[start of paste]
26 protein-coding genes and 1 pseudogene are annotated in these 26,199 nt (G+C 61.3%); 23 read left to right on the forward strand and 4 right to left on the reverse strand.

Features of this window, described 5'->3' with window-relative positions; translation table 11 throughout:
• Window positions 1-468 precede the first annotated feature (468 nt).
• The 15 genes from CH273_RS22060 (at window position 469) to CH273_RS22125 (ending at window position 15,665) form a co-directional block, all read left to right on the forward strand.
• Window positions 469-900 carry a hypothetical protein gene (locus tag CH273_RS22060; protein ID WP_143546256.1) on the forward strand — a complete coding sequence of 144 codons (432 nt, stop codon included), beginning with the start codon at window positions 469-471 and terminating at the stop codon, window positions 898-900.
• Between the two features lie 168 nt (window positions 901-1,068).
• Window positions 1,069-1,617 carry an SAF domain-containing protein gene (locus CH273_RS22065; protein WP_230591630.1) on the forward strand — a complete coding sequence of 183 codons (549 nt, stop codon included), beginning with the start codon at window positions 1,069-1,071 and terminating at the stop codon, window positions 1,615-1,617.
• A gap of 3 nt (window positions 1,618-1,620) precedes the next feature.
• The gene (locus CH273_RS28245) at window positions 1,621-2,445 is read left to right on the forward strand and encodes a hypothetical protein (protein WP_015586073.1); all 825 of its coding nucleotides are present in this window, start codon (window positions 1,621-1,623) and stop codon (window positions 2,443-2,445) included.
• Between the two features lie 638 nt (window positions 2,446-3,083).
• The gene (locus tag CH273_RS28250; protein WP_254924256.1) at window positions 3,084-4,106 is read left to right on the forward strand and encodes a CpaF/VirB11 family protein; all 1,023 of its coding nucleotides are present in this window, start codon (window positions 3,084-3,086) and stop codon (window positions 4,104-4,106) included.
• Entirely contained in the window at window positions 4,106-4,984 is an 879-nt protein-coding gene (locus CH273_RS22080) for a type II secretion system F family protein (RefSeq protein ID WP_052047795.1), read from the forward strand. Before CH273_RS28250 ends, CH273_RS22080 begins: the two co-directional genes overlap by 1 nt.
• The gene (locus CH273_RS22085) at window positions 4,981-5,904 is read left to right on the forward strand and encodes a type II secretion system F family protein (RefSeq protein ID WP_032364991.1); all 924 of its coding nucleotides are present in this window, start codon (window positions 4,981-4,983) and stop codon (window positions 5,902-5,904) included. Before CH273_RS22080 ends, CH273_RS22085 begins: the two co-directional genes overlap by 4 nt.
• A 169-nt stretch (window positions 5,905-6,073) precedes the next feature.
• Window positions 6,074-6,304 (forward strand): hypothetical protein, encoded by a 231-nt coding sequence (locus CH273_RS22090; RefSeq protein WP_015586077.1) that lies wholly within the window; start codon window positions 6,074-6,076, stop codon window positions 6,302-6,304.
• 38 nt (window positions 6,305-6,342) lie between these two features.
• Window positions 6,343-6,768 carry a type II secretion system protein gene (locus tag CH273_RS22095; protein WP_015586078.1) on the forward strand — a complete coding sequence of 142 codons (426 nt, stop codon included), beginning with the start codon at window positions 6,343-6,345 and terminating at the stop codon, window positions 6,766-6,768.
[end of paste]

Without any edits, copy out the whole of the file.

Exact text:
26 protein-coding genes and 1 pseudogene are annotated in these 26,199 nt (G+C 61.3%); 23 read left to right on the forward strand and 4 right to left on the reverse strand.

Features of this window, described 5'->3' with window-relative positions; translation table 11 throughout:
• Window positions 1-468 precede the first annotated feature (468 nt).
• The 15 genes from CH273_RS22060 (at window position 469) to CH273_RS22125 (ending at window position 15,665) form a co-directional block, all read left to right on the forward strand.
• Window positions 469-900 carry a hypothetical protein gene (locus tag CH273_RS22060; protein ID WP_143546256.1) on the forward strand — a complete coding sequence of 144 codons (432 nt, stop codon included), beginning with the start codon at window positions 469-471 and terminating at the stop codon, window positions 898-900.
• Between the two features lie 168 nt (window positions 901-1,068).
• Window positions 1,069-1,617 carry an SAF domain-containing protein gene (locus CH273_RS22065; protein WP_230591630.1) on the forward strand — a complete coding sequence of 183 codons (549 nt, stop codon included), beginning with the start codon at window positions 1,069-1,071 and terminating at the stop codon, window positions 1,615-1,617.
• A gap of 3 nt (window positions 1,618-1,620) precedes the next feature.
• The gene (locus CH273_RS28245) at window positions 1,621-2,445 is read left to right on the forward strand and encodes a hypothetical protein (protein WP_015586073.1); all 825 of its coding nucleotides are present in this window, start codon (window positions 1,621-1,623) and stop codon (window positions 2,443-2,445) included.
• Between the two features lie 638 nt (window positions 2,446-3,083).
• The gene (locus tag CH273_RS28250; protein WP_254924256.1) at window positions 3,084-4,106 is read left to right on the forward strand and encodes a CpaF/VirB11 family protein; all 1,023 of its coding nucleotides are present in this window, start codon (window positions 3,084-3,086) and stop codon (window positions 4,104-4,106) included.
• Entirely contained in the window at window positions 4,106-4,984 is an 879-nt protein-coding gene (locus CH273_RS22080) for a type II secretion system F family protein (RefSeq protein ID WP_052047795.1), read from the forward strand. Before CH273_RS28250 ends, CH273_RS22080 begins: the two co-directional genes overlap by 1 nt.
• The gene (locus CH273_RS22085) at window positions 4,981-5,904 is read left to right on the forward strand and encodes a type II secretion system F family protein (RefSeq protein ID WP_032364991.1); all 924 of its coding nucleotides are present in this window, start codon (window positions 4,981-4,983) and stop codon (window positions 5,902-5,904) included. Before CH273_RS22080 ends, CH273_RS22085 begins: the two co-directional genes overlap by 4 nt.
• A 169-nt stretch (window positions 5,905-6,073) precedes the next feature.
• Window positions 6,074-6,304 (forward strand): hypothetical protein, encoded by a 231-nt coding sequence (locus CH273_RS22090; RefSeq protein WP_015586077.1) that lies wholly within the window; start codon window positions 6,074-6,076, stop codon window positions 6,302-6,304.
• 38 nt (window positions 6,305-6,342) lie between these two features.
• Window positions 6,343-6,768 carry a type II secretion system protein gene (locus tag CH273_RS22095; protein WP_015586078.1) on the forward strand — a complete coding sequence of 142 codons (426 nt, stop codon included), beginning with the start codon at window positions 6,343-6,345 and terminating at the stop codon, window positions 6,766-6,768.